Fiber: how industrialists and local authorities present the post-French plan for ultra-high speeds

From left to right: Philippe Le Grand, president of the InfraNum federation, and Patrick Shase, senator and president of the Avicca association.

The fiber is in the middle of the ford. The France Very High Speed ​​(THD) plan, which ended at the end of 2022, was unanimously declared a success. By theoretically providing quality Internet access to the vast majority of our compatriots, France has become one of the countries with the most fiber in Europe.

However, this plan leaves an aftertaste of unfinished business. Not only that, there are still poorly served or unserved areas. Thus, according to the latest calculations by Arcep, 80% of the premises can be connected to fiber. Rural and isolated areas are not the only poor relatives of the current deployment. Areas with moderate population density, known as “Amii” for “calling for the expression of investment intent”, are the subject of litigation between the telecommunications regulator and Orange.

It is also necessary to ensure the sustainability of existing infrastructures by increasing their resilience. Between bad weather and malicious acts, networks present worrying vulnerabilities.

Unlike neighboring countries such as Belgium or Germany, our country has decided – in order to increase the speed of deployment – to provide most of the maintenance of its network in the form of air support, telephone poles or electricity. The offensive launched by France may turn against her if she subsequently has to bury these aerial cables.

As two major deadlines approach in the coming years – the ubiquity of fiber expected in 2025 and the disappearance of the copper network in 2030 – fiber network players and local and regional authorities are calling for a major new telecommunications infrastructure plan .

Ifer for work

This is the whole point of the digital “Good Deal” run by Avicca, an association of digital communities, and InfraNum, a federation that brings together all the players in the optical chain in France, from integrators to operators through equipment. manufacturers. This post-THD plan aims to satisfy all players: subscribers, local authorities, industrialists and executives.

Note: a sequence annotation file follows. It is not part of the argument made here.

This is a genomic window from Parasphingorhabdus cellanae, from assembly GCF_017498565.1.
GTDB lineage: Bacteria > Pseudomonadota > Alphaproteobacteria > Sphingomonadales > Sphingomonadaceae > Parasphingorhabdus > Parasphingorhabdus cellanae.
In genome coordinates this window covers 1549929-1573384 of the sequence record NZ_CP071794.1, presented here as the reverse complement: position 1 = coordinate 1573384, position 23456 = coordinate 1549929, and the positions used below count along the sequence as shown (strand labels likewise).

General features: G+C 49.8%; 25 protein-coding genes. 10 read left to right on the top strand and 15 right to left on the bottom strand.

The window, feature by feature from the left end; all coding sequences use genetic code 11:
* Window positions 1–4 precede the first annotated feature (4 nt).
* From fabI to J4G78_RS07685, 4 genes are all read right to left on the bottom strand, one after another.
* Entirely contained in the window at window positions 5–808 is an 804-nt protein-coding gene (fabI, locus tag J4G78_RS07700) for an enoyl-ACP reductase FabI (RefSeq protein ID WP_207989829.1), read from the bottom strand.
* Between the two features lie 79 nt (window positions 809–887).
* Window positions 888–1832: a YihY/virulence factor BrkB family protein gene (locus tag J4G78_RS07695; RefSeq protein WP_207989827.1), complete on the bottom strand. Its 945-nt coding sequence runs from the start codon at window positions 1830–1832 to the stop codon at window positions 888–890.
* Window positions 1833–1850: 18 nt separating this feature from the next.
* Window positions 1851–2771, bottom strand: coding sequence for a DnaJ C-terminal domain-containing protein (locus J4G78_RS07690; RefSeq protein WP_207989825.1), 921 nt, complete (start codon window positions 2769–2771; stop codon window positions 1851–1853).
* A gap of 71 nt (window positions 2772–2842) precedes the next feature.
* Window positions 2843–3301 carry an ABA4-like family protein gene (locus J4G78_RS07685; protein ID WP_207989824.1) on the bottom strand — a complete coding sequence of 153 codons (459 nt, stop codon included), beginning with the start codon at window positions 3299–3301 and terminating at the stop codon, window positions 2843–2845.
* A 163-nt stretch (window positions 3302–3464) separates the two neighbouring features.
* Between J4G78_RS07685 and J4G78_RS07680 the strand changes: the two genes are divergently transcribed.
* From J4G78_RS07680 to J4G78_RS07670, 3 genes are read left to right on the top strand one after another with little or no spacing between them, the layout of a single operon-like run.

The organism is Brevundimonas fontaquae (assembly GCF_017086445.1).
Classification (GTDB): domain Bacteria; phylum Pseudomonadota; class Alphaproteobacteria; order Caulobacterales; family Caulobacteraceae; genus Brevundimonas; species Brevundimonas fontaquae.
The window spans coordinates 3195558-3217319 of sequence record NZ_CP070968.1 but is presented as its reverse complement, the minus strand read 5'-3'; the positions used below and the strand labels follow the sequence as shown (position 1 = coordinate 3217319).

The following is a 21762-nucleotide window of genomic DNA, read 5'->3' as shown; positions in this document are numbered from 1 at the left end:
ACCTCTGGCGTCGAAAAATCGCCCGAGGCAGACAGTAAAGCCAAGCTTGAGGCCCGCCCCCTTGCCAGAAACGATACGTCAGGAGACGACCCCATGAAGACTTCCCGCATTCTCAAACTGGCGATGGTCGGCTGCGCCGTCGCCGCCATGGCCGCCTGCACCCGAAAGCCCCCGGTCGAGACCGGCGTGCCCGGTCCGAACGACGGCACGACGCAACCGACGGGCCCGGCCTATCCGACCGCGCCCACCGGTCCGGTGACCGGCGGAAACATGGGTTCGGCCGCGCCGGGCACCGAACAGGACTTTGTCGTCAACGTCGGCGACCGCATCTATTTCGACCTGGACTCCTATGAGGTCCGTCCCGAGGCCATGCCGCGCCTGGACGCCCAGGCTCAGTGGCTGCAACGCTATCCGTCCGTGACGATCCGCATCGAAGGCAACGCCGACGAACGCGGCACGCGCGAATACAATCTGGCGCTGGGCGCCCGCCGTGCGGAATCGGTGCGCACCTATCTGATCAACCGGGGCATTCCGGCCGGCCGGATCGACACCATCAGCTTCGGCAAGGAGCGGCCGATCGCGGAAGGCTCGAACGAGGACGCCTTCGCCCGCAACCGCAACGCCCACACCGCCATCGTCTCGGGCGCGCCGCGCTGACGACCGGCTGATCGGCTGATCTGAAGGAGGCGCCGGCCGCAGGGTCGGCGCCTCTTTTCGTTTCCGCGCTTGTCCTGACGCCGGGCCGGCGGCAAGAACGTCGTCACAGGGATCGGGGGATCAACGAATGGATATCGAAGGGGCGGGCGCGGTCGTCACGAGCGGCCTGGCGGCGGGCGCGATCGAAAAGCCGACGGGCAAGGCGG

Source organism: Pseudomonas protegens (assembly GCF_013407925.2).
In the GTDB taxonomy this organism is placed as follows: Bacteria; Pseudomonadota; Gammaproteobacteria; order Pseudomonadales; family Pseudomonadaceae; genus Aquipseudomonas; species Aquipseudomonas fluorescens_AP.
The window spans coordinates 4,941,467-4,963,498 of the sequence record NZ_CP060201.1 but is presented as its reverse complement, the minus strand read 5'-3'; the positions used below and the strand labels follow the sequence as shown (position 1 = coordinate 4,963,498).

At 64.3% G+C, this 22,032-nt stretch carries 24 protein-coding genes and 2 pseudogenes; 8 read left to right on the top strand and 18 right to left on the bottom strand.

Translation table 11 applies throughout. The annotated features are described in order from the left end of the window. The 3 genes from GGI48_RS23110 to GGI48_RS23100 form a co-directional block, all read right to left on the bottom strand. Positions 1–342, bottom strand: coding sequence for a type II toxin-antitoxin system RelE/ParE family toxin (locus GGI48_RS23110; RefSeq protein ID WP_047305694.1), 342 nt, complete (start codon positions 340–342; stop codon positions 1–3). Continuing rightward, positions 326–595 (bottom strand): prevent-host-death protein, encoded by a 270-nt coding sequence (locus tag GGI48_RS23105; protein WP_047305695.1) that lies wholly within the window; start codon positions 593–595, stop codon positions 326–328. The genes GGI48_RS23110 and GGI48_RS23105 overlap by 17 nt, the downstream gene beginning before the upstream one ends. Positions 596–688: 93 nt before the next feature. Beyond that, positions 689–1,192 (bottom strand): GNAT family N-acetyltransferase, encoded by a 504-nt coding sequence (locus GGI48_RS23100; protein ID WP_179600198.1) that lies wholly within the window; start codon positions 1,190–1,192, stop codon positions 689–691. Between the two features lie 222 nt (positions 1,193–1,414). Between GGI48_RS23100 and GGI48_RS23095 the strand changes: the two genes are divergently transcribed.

Rejecting the motto of the Republic, it is based on a triptych of equality, sustainability and solidarity. Equality of digital access for all French people, durability of fixed infrastructures and solidarity between territories, in particular through the maintenance of networks of community initiatives (RIP), which give local authorities a privileged role in the digital development of their territory.

Because money is always the sinew of war, Avicca and InfraNum present a plan that is designed to be self-financing, with no creation of taxes or surcharges, and that should not affect fixed-line subscription prices. To do this, it provides for the creation of an optical network alignment fund (FPRO), “estimated at several hundred million euros”.

This FPRO will be funded by an expected increase in the single tax rate for grid companies (Ifer). Collected for the benefit of local authorities, this tax is intended, in particular, for telecom operators in the amount of 1709 euros for each installed antenna. With the rollout of 5G, the number of this Ifera will increase dramatically.

Philippe Le Grand, president of the InfraNum federation, estimates that currently around 400 million euros, Ifer could reach one billion euros in a few years. “The surplus may be wholly or partly reallocated to an equalization fund.”

The Digital Good Deal also provides for the creation of a national framework to complete the latest connections, especially complex connections requiring public building work. This structure will mobilize private or public actors and will be led by a “wise investor” such as La Banque des Territoires.

Account or account

This plan is also a response to Jean-Noel Barrot. During the March 8 Senate hearing, the Minister Delegate in charge of Digital Transition and Telecommunications made a rather similar observation about the telecommunications network landscape in France, which demands the right to very high speed for everyone.

Avicca senator and president Patrick Chase hopes to convince the minister to accept the Good Deal proposals. “Digital is a cross-party issue that everyone agrees on.” Otherwise, he is not prohibited from submitting a bill. “The very high speed plan in France is a success, but an unfinished success,” said the elected official. – We have to finish the job. Otherwise, those who forget about fiber risk waiting a very long time.”

For his part, Philippe Le Grand recalls that since 2016 for the digital republic, that is, before Emmanuel Macron came to power, there has not been a single serious law on digital technologies. “Right now. All planets are aligned.” The ball is clearly on the side of the government.

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